Grass is always greener syndrome

How many people can say they truly understand everything in their backyard? I think a lot of people who live in Japan, expats especially but also Japanese people, are inflicted with the grass is always greener syndrome. Not in terms of wanting to live outside where they were brought up, that’s me, but in terms of rather than exploring their backyard, they tend to want to go to other parts of the country. At least I was like this, and I have seen it in a lot of other people.

One thing that I’m quite pleased about for the 100 mountains of Yamagata project is that it’s given me good reasons to check out some really cool places nearby that I would never have gone to otherwise. Being able to look off into the distance, recognise a mountain, and say ‘I’ve been there, I know what it’s like’, makes me quite proud.

This I noticed mainly because in recent times when people invite me to climb mountains it’s usually one of Gassan, Chokai, or Haguro. It’s as if there’s no awareness, or no desire to visit the other more than 2000 mountains in Yamagata prefecture.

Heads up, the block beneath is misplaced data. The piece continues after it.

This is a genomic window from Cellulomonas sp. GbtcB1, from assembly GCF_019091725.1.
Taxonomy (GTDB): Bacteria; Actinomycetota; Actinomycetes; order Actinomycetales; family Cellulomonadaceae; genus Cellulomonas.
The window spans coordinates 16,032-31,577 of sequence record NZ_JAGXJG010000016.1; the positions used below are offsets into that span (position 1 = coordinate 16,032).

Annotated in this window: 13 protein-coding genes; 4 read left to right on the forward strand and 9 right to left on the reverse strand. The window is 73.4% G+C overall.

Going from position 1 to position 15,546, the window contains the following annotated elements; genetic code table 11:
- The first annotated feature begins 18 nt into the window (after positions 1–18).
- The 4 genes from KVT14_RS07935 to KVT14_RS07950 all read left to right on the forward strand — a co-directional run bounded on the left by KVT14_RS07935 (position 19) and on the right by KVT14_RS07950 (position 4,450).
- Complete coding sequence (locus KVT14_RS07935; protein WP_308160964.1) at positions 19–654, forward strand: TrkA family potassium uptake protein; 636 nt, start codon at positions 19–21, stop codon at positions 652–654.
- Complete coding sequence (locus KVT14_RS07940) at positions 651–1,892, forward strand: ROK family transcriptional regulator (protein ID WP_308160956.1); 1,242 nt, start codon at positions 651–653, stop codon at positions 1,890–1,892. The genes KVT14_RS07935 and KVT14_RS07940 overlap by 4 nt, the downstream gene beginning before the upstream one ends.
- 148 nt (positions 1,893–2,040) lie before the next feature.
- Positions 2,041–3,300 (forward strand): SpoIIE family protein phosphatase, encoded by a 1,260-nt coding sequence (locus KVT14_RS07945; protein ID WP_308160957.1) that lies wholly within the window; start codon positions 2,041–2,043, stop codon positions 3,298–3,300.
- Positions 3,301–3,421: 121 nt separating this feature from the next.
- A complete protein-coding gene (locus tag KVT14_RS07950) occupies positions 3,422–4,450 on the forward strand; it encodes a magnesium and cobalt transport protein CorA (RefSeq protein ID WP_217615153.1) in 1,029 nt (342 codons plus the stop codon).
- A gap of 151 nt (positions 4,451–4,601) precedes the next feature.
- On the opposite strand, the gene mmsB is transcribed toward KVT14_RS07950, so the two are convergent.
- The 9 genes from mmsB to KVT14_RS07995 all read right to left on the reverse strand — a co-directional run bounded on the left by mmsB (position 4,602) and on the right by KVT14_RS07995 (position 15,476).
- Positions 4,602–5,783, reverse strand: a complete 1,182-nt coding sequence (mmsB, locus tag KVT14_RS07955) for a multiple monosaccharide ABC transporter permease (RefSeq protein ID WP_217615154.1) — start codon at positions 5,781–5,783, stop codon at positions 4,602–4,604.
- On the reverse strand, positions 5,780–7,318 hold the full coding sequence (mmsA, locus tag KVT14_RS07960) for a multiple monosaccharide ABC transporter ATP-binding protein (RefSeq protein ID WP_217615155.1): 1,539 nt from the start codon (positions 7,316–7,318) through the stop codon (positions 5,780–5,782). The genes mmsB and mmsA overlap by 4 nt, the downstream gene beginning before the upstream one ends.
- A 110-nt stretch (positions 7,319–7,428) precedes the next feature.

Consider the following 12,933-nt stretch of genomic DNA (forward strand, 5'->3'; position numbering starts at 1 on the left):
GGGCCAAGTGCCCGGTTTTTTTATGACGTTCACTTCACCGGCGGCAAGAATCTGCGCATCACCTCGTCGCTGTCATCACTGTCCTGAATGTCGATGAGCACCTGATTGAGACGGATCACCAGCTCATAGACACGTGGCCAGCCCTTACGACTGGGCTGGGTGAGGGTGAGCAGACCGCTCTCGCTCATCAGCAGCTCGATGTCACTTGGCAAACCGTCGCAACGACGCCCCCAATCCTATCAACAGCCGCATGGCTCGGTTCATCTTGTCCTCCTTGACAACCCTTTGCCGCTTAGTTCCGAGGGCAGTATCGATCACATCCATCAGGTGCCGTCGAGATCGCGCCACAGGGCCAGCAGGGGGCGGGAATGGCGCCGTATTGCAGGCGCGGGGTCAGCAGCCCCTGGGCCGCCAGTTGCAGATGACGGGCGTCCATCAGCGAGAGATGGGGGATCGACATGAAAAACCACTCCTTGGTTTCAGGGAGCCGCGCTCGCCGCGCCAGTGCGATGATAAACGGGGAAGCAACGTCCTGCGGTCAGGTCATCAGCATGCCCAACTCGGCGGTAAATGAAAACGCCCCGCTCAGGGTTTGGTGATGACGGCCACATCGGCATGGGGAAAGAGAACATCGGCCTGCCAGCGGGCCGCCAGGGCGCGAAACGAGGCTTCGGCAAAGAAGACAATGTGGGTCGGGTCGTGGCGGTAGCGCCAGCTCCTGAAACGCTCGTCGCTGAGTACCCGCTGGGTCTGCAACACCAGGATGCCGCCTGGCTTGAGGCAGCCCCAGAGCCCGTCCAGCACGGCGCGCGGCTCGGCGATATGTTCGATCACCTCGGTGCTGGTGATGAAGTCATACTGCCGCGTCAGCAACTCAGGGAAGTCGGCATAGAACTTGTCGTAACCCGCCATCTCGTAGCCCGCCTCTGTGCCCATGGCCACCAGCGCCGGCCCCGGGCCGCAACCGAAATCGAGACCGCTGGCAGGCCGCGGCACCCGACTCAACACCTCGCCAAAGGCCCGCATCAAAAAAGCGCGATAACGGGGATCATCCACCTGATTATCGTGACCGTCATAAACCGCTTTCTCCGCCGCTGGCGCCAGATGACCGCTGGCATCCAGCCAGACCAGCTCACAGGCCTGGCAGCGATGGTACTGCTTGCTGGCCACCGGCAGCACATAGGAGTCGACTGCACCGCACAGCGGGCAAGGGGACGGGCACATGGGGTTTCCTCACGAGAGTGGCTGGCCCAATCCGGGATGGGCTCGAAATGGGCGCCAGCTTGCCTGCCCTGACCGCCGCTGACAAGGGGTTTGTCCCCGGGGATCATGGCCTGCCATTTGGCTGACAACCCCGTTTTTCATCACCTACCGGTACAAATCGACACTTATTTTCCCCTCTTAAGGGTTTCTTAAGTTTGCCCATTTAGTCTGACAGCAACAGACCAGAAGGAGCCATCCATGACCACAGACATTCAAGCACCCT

This could simply be explained by a lack of information. There really is no information of most of the mountains I’m to climb in English. Mt. Atsumi and Mt. Shogadake are perfect examples of this, and it’s hard to blame people. So I guess it’s up to people like me who are able to gather information in Japanese and make credible reliable resources in English.

Japan is an amazing country covered with places to explore. You just need to do a bit of research in advance, but you can find some pretty spectacular places nearby. If more people spent a bit more time on resources for their local region, I think it could be quite beneficial for people wanting to explore the underside of Japan.



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Sakata City, Yamagata, Japan

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